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Prime Minister Tsvangirai address to Parliament

The following is the full text of the speech delivered by Prime Minister Morgan Tsvangirai to the Parliament of Zimbabwe, on Tuesday 13 March 2012. He talks about voter registration, corruption, constitution, the police, Air Zimbabwe, electricity and Zanu PF’s refusal to implement key reforms among other things.

Prime Minister Morgan Tsvangirai addresses Parliament
Prime Minister Morgan Tsvangirai addresses Parliament

By Morgan Tsvangirai

1. Introduction

Mr Speaker Sir, it is with great pleasure that I stand before this august House to appraise the people, through their elected representatives, of what is happening in Government. At the beginning of the year, I made it clear that gone are the days when government would operate as a secret cult movement.

As the Leader of Government Business in Parliament, and in the spirit of accountability and in order to enhance the oversight role of Parliament, I pledged to make a monthly Parliamentary statement in this august House.

It is also in line with this spirit of openness and accountability that the Prime Minister’s Question Time was introduced so that the public, through their elected representatives, would have an opportunity to gaze and peep into the work of government and to raise questions on pertinent issues affecting this great country.

Mr Speaker Sir, it is primarily because of my pledge that I stand before this House today to update you of the work of government.

2.0 The Government Work Programme

In 2010, the Government adopted the GWP as an implementation vehicle for all Government programmes.

In 2010, we recorded a 60 per cent success rate in terms of implementation of agreed critical path targets, which dropped to 40 per cent in 2011 due to limited fiscal space arising to the many funding requirements as this nation recovers.

In February, my Office hosted a GWP workshop where Ministries presented the critical path targets for 2012. These have now been adopted and Mr Speaker Sir, I table before you the GWP targets for 2012 as adopted by Government.

I want to say from the outset that this document is still work in progress because the relevant clusters have been asked to extract the key programmes or “Priorities of Priorities.”

This is because of the limited fiscal space and the realisation that Government will not have the required funds to attend to all the programmes identified by the ministries. Mr Speaker, I am laying this document before Parliament pending the completion of the identification of the “Priorities of Priorities” by Ministries.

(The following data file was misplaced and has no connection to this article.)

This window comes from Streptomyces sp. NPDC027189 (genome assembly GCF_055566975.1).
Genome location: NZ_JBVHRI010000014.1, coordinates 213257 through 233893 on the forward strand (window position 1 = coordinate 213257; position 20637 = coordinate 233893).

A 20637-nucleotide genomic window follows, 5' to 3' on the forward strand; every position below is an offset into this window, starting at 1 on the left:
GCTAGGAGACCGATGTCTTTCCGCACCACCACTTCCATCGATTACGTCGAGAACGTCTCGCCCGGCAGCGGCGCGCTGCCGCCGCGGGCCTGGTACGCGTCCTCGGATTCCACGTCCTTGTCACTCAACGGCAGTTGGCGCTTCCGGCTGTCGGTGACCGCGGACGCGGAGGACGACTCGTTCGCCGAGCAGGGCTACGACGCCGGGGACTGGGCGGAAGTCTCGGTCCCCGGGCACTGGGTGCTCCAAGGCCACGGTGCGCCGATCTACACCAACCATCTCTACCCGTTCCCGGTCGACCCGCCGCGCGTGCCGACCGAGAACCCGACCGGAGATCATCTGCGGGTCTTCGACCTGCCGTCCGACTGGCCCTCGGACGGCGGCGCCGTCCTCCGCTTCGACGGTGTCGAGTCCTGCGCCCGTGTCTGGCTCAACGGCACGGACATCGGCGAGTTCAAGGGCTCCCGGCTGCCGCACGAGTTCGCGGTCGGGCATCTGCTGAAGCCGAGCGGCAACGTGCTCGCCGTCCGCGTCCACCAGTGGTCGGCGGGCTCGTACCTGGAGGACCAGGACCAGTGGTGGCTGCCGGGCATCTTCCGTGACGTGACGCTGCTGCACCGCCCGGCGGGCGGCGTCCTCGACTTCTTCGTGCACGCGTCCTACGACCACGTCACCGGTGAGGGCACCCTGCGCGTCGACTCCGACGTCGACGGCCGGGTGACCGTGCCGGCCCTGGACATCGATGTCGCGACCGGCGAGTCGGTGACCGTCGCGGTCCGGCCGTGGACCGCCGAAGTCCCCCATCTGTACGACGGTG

I have told the Honorable Ministers that I will be evaluating their performance and making it public through this monthly report to Parliament.

Mr Speaker Sir, this is the last time I am making a monthly statement in this House without naming and shaming those Ministries that are either underperforming or have chosen to give scant attention to the implementation of agreed programmes and policies. This is not to embarrass anyone, but to enable Parliament to hold the executive to account.

Apart from the critical path targets contained in the document I have laid before you, government is grappling with important processes such as the census and the Constitution-making process, among other key programmes for the year.

The 2012 census is our first comprehensive population census since the time of hyperinflation. Visioning and planning for growth is made difficult in the absence of accurate and authoritative statistics about a nation and we hope that this exercise will be successful to enable government to plan using updated statistical data.

3.0 Parliament and the Executive

Mr Speaker Sir, I wish to applaud the work of this Parliament, particularly the work of Parliamentary Portfolio committees in diligently playing their oversight role. I am aware that some Ministers are not keen to come before the Portfolio Committees because of the thorough grilling they endure as elected representatives seek to find explanations from the executive.

This should be applauded and I hope you will consolidate your work in ensuring that those charged with spending taxpayers’ money are doing so with the interest of the people at heart.

Mr Speaker Sir, I am aware that some Ministers do not take this House seriously and have minimized their attendance especially when MPs want to ask them questions. I will play my part in ensuring that they attend. No one should take Parliament for granted because this is the people’s chamber. This is where the people we serve speak through their elected representatives.

I have said that fiscal space and liquidity challenges remain the greatest enemy of this government, but I urge Parliament to insist on delivery especially on those things of a legislative nature which do not cost money.